Greetings again from the darkness. The tough road this film faces could be blamed on the unfortunate timing of release on the heels of a similar story in GUY RITCHIE’S THE COVENANT; however, that’s not the only reason the latest collaboration between Gerard Butler and director Ric Roman Waugh (ANGEL HAS FALLEN, GREENLAND) will likely struggle to find an audience. Other obstacles include a script with entirely too many storylines and character arcs that dead end, as well as an overall lack of intensity when it was necessary.
Since the script was written by Mitchell LaFortune, and drawn on his personal experience as a Military Intelligence Officer in Afghanistan, the lack of intensity and danger is quite surprising. Gerald Butler does Gerald Butler things here. He has patented this type of character in the same manner that Liam Neeson has perfected his familiar action hero. This time, Butler plays CIA Operative Tom Harris, whom we first see working at gunpoint to assist in bombing an Iranian nuclear facility. When his mission is exposed by a whistleblower through a female British journalist (Elnaaz Norouzi), it seems half of the middle east is contracted to kill him … and the reporter herself is kidnapped.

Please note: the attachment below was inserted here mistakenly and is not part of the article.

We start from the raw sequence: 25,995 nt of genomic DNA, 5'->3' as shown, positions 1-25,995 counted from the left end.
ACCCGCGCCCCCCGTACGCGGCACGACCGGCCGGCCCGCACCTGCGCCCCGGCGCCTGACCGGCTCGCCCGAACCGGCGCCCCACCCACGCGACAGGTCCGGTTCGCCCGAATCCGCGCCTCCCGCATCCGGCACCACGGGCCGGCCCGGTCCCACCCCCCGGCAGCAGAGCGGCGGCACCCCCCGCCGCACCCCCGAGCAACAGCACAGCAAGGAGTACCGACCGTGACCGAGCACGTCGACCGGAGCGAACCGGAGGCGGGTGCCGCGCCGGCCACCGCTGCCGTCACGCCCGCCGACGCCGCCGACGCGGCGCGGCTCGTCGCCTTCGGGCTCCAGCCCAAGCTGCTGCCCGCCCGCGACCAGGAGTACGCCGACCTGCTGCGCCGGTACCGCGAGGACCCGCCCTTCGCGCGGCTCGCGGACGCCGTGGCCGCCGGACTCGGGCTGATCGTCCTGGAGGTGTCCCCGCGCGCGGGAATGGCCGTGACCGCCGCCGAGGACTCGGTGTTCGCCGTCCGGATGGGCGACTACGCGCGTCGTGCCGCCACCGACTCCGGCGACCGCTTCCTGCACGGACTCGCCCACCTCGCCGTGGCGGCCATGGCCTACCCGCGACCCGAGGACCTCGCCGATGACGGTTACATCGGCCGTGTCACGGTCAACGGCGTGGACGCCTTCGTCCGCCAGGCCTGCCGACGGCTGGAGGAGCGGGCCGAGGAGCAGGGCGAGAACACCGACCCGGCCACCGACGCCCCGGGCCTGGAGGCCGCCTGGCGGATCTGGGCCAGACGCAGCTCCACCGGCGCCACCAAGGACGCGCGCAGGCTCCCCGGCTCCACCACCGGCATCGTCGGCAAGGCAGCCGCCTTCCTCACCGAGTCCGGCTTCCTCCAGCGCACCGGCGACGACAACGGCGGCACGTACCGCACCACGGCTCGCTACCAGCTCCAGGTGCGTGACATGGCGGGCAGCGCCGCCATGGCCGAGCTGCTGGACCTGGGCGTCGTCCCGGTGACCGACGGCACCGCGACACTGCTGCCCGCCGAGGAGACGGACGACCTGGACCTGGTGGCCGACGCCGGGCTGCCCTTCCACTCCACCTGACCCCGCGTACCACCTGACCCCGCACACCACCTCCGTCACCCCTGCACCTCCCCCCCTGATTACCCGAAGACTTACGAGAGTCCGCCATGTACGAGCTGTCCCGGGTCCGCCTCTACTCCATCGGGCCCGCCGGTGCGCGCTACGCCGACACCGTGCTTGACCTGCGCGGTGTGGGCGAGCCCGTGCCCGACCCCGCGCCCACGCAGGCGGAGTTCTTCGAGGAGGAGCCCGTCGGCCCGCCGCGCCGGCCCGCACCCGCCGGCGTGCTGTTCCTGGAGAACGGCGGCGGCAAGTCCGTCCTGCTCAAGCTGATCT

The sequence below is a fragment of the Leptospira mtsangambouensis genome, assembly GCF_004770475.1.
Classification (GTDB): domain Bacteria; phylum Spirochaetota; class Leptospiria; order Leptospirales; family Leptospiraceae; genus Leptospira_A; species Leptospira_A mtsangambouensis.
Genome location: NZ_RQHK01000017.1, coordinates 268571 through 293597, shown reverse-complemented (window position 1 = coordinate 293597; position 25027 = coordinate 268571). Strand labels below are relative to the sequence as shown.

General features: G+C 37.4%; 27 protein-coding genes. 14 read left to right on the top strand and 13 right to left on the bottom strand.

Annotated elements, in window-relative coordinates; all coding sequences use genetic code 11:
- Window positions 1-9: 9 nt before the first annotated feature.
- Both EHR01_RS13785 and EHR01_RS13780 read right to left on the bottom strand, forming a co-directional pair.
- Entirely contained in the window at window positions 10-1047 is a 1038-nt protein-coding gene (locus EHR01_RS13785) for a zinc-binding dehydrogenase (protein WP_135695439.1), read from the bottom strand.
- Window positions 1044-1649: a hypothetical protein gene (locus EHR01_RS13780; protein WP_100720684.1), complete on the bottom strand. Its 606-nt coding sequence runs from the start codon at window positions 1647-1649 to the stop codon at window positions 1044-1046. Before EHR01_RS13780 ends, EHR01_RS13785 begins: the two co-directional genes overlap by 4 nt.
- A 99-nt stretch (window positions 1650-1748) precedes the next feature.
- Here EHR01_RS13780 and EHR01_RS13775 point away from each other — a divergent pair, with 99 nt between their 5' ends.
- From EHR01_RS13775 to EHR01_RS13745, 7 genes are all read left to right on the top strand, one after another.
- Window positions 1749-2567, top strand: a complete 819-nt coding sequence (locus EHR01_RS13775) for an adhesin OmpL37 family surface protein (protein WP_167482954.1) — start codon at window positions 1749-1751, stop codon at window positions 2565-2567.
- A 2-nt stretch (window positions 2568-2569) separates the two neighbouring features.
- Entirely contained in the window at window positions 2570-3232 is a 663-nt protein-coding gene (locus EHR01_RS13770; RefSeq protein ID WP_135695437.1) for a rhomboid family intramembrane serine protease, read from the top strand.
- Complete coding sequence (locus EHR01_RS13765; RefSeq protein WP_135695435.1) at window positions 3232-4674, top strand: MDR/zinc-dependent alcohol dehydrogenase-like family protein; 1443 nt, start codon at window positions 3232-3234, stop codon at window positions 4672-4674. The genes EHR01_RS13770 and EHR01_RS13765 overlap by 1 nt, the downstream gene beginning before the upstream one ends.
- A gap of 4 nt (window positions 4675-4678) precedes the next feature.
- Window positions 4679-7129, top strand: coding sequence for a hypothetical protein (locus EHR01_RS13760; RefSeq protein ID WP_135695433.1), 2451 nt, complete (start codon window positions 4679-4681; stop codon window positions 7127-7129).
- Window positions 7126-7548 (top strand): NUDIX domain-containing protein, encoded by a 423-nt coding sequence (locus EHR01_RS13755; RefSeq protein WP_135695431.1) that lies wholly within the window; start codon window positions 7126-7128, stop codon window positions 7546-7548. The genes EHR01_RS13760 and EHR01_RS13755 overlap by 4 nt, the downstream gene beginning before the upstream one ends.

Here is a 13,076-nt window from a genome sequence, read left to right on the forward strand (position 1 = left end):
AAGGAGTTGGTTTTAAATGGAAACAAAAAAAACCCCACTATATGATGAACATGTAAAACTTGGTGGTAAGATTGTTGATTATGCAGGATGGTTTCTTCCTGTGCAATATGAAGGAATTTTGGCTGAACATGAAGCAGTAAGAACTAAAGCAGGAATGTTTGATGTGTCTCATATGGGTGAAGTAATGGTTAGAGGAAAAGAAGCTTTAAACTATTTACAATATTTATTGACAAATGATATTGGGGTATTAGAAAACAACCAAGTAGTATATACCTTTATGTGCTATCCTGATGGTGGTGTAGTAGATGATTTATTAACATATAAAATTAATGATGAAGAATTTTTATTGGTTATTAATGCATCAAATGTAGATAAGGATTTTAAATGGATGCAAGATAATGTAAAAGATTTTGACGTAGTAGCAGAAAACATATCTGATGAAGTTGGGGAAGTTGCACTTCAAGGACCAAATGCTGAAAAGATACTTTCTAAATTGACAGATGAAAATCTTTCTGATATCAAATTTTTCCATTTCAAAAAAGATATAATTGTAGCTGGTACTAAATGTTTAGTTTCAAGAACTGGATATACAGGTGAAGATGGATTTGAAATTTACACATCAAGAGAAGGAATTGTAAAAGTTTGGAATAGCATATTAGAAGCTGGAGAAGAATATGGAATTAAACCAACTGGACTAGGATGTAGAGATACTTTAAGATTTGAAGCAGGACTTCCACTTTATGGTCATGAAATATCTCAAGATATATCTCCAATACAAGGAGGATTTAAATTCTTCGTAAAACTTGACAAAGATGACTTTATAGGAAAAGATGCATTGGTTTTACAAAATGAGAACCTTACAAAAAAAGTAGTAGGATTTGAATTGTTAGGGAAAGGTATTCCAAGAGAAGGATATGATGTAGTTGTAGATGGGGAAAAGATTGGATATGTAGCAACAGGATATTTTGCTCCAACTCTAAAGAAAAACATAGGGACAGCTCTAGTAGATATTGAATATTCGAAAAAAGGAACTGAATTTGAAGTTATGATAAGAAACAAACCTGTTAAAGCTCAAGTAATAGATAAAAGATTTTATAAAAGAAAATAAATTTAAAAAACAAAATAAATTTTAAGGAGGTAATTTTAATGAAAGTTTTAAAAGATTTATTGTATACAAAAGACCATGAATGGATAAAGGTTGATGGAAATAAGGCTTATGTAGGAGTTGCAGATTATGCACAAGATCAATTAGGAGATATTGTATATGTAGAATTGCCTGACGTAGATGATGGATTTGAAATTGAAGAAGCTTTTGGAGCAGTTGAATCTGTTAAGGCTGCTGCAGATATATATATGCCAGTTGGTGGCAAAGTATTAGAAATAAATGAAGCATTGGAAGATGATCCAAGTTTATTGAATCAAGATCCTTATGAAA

Soon Harris’ handler (Travis Fimmel, LEAN ON PETE) throws enough money at Harris to motivate him to perform one more mission before he heads home to a graduating daughter and a divorce-seeking wife. This “one last job” means Harris and his new interpreter “Mo” (Navid Negahban, “Homeland”) are on a road trip through the desert trying not to get killed as Mo searches for his missing sister-in-law. There are some cool drone shots showing the endless miles of desert desolation and some night vision goggle sequences that are better than what we’ve seen before, but the big-time weaponry doesn’t make up for too many characters and crummy music. To his credit, director Waugh doesn’t lean on an excess of action sequences.
Perhaps the most interesting aspect of the movie is that it was actually filmed in Saudi Arabia. Of course, that parcel of rare trivia doesn’t make up for the feeling that this film is just a bit too familiar with too many unfinished story lines.
Opens in theaters on May 26, 2023